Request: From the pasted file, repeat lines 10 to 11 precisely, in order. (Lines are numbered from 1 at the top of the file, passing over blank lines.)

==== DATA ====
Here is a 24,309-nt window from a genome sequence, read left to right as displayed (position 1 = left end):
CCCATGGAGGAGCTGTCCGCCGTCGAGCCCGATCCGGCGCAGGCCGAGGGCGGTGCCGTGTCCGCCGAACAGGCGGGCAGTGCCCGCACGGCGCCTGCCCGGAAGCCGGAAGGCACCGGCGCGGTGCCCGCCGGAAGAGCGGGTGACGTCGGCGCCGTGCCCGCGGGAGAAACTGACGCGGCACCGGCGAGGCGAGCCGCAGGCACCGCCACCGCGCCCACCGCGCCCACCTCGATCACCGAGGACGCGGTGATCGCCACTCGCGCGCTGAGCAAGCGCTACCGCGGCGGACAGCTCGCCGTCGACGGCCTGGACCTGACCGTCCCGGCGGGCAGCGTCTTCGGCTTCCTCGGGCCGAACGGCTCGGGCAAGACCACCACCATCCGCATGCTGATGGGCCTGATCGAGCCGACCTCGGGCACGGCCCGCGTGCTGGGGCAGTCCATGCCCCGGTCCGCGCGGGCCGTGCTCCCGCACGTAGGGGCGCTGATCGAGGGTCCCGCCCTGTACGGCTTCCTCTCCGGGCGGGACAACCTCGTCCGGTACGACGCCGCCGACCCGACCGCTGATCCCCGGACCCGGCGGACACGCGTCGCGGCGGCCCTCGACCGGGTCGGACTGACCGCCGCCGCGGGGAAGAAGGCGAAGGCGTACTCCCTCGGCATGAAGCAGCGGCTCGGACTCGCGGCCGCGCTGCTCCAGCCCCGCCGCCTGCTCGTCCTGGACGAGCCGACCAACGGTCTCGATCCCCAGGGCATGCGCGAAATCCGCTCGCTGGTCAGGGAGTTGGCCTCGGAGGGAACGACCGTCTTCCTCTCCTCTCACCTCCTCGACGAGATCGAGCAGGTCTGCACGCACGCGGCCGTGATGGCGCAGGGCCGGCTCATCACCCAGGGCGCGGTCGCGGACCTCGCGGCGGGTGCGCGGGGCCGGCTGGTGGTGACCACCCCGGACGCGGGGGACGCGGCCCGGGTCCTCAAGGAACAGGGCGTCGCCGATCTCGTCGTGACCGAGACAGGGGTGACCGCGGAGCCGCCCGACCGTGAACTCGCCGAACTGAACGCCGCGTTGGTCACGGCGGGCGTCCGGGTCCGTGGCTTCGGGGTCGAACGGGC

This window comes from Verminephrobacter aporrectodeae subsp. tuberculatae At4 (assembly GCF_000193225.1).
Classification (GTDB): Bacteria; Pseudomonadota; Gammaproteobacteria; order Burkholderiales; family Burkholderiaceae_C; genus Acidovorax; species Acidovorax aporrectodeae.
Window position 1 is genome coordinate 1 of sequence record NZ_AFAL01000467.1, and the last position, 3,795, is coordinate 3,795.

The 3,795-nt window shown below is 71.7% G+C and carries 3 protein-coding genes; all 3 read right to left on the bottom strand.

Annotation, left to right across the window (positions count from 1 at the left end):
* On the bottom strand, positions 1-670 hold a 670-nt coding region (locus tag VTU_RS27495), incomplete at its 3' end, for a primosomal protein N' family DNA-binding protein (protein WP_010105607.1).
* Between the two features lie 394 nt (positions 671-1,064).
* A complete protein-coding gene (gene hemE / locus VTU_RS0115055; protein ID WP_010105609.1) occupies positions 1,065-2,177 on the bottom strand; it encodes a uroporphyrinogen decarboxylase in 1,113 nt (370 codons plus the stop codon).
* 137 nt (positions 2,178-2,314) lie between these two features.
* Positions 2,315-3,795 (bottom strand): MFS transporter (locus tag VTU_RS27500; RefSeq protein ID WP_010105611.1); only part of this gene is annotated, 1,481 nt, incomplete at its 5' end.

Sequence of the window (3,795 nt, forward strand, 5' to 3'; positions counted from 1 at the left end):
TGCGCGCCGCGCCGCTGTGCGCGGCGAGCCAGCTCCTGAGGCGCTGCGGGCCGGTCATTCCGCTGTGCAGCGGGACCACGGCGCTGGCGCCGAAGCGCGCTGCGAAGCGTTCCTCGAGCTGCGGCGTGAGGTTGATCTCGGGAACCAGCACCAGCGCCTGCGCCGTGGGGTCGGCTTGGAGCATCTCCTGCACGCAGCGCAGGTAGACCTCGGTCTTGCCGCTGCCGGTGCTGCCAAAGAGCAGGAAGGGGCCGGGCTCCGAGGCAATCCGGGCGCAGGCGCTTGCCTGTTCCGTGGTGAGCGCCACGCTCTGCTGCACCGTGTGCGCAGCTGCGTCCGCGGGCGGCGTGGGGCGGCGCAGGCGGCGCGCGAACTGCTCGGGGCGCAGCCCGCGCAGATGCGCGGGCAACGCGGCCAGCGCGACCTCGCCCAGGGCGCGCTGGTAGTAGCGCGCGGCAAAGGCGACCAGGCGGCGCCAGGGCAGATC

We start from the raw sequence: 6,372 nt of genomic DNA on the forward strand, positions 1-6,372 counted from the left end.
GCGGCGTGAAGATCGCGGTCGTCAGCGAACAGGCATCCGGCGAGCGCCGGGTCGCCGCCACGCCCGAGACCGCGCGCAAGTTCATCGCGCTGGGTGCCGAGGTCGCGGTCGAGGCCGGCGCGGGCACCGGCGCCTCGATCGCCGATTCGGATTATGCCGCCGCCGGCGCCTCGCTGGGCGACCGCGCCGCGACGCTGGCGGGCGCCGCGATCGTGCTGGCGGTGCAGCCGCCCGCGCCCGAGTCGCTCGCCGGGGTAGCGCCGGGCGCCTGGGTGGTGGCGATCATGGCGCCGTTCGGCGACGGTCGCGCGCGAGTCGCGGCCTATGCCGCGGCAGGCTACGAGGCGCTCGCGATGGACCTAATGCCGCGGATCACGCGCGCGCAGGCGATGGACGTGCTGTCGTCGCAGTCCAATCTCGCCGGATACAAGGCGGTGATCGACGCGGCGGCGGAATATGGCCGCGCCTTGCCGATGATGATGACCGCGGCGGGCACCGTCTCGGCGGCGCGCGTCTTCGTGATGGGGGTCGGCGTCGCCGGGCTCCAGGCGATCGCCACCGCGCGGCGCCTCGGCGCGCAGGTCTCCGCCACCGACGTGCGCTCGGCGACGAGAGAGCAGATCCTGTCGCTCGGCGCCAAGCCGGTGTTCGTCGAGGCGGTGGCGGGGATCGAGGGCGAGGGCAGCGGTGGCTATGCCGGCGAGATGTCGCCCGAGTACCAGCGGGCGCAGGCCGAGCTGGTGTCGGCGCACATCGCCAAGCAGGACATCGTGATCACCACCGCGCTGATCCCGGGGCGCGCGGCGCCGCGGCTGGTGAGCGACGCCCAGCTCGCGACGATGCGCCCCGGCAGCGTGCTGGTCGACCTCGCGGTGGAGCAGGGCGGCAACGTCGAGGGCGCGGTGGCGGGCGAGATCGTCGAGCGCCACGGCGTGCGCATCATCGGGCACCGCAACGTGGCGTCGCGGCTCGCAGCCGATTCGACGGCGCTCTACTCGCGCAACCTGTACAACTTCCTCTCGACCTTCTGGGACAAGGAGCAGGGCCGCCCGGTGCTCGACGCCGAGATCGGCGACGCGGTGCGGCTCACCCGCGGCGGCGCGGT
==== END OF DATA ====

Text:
* A complete protein-coding gene (gene hemE / locus VTU_RS0115055; protein ID WP_010105609.1) occupies positions 1,065-2,177 on the bottom strand; it encodes a uroporphyrinogen decarboxylase in 1,113 nt (370 codons plus the stop codon).
* 137 nt (positions 2,178-2,314) lie between these two features.